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Tuesday 12 December 2017

It's not all doom despite loss

Young Wexford squad is still developing and learning

Brendan Furlong

Eoin Moore puts his best foot forward to win possession ahead of Waterford's Páuric Mahony
Eoin Moore puts his best foot forward to win possession ahead of Waterford's Páuric Mahony
Lee Chin on the move towards the Waterford goal with Shane Fives in hot pursuit

It's not all doom despite Wexford suffering their second successive championship defeat, this time at the hands of Waterford having also lost the Leinster final to Galway.

There will be criticism coming in their direction but the majority of loyal Wexford supporters will not be buying into it.

Everyone will have their opinion but there is not much point dwelling on things.

We can all sit around feeling sorry for ourselves. No one is going to pat you on the back and pick you up, only yourself. Wexford have quality management, and back-up from family and friends, so the players will not want for leadership and guidance as they reflect on their season.

When Wexford took the pitch in the magnificent Páirc Uí Chaoimh nua, there was a full squad assembled, but the focus was on the actual starting 15.

It was very strange for supporters not to have known the actual starting side, but it was interesting when the team was announced that Davy Fitzgerald had made four changes from the team which started against Galway.

Fitzgerald made all the hard calls. It made for interesting discussion but people will now realise that he hasn't the back-up which other counties have developed over the past four to five years. Teams like Galway and Waterford are not just All-Ireland teams in the making, they have developed a squad of players, both physically and skill-wise, capable of making a bold bid for ultimate honours.

Wexford are not yet in that position but where would they be without Davy Fitzgerald? When the Clare supremo took charge last November he saw that this was a squad which had failed for the fifth successive year to achieve promotion out of Division 1B, a squad which had failed to make an impression on the knockout stages of the National League, a squad which had failed to reach a Leinster final.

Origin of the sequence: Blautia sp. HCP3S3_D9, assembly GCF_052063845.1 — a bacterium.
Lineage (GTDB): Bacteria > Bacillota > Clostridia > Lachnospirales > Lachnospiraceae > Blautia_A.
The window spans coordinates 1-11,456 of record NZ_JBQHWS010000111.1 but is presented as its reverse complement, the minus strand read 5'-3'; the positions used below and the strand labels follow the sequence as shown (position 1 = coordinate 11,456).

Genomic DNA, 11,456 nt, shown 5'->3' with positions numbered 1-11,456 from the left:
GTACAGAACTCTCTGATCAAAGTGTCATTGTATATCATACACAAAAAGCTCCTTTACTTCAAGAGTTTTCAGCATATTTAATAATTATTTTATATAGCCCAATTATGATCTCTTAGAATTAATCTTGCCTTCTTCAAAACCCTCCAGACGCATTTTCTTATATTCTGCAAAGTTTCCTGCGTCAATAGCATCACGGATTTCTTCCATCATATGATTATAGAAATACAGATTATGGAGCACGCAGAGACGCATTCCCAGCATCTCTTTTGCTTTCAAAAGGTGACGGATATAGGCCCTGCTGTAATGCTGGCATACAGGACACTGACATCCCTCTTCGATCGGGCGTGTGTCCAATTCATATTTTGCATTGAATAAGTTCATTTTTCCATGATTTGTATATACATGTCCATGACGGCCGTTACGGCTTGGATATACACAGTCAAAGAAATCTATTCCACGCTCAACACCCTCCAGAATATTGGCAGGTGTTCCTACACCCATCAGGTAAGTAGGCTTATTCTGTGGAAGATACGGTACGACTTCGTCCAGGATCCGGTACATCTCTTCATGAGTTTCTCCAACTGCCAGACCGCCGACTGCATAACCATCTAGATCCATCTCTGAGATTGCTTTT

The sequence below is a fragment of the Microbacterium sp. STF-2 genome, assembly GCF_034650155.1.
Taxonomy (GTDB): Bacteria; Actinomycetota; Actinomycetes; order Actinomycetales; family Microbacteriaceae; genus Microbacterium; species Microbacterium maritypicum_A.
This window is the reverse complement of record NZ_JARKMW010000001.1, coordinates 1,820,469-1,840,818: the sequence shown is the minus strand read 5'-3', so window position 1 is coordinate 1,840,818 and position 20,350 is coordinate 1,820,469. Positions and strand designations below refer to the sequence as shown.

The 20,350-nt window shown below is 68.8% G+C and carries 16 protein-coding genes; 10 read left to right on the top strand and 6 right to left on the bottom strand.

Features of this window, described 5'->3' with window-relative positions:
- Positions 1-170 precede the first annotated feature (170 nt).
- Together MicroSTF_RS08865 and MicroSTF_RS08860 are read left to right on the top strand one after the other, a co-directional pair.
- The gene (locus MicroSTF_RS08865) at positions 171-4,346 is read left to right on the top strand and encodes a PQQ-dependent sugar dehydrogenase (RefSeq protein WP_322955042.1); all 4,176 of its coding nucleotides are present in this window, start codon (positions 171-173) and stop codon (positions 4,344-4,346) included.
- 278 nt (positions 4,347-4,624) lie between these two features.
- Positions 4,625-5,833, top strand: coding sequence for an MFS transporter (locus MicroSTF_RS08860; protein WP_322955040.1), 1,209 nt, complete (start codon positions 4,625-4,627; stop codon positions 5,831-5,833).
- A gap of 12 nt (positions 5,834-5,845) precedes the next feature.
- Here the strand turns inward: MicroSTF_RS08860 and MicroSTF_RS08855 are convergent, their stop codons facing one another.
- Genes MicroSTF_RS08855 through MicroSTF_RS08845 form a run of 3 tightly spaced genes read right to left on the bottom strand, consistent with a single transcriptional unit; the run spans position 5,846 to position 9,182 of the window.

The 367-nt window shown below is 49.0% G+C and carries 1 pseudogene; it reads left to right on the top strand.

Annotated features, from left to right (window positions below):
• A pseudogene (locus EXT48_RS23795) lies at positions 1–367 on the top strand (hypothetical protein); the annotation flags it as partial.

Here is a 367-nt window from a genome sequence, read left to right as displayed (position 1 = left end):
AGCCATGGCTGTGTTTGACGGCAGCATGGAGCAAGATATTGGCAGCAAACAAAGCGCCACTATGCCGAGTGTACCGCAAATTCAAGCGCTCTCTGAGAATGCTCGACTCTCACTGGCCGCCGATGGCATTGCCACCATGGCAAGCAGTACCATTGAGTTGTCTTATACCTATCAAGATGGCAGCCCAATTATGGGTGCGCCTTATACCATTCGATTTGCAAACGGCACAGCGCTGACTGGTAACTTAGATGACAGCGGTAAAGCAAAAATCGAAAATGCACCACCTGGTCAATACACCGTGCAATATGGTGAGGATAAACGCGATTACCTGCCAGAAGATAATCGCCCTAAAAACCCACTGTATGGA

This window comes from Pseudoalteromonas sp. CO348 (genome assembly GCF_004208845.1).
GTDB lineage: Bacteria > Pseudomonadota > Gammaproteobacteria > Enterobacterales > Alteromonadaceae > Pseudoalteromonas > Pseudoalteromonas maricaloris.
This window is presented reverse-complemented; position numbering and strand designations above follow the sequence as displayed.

Plus we've got to realise that it was a squad which he had to bring to a level of fitness if they were even to become competitive.  

Fitzgerald talked a lot of sense when he called for patience on what was always going to be an onerous journey. He called on the supporters to enjoy the journey.

Who made the difference? Fitzgerald with a plan that's going to take time, but yet he achieved many of his goals in the first six months in office.

For all the tripe said and written about his play, particularly his so-called sweeper system, Fitzgerald has confounded all those critics by bringing Wexford back as a competitive force in modern day hurling.

It was the Davy hype that helped swell the attendance in Croke Park to a record 62,000-odd crowd for a provincial hurling final.

He brought the biggest attendance of the weekend to the quarter-finals, but more importantly he brought a Wexford side which played with pride in the purple and gold.

That's because he is a massive manager, a manager who has guided the county back to Division 1A of the National League where one can look forward to the big counties visiting Innovate Wexford Park come next February.

Many will ask what went wrong over the last two games? I think this is a squad developing, a very young squad compared to other sides, learning what's needed to become a consistent top side, still lacking the experience needed, but also the confidence and composure, to deal with situations as they develop during a game.

Wexford took Kilkenny down twice this year, but to put their own stamp on a championship, Wexford needed to move through this learning curve in their attempt to become better players. No top side lacks belief, and that is what Davy Fitzgerald is trying to bring to his young squad.

But look at their last two games and one will have seen they battled right to the end.

They tried to transfer the confidence gained from those two Kilkenny victories, but in sides like Tipperary, Waterford and Galway, they came up against battle-hardened squads which have been playing at this level for the past five years.

What must be a target for the Wexford management is an attempt to bring more depth to their squad.

From the get-go Fitzgerald knew that he lacked a squad of sufficient depth to maintain a prolonged challenge through a lengthy league and championship campaign.

Wexford have plenty to work on, but they are genuine and giving of their best, as this is a squad which has revived hurling in the county, winning new-found friends and supporters throughout Wexford. They set their sights high this year, and achieved the majority of their goals, as from the get-go they looked focused and driven.

When they survey the landscape, put the disappointment of defeat behind them and return to their clubs, they will realise that a new era can belong to them.

Wexford People

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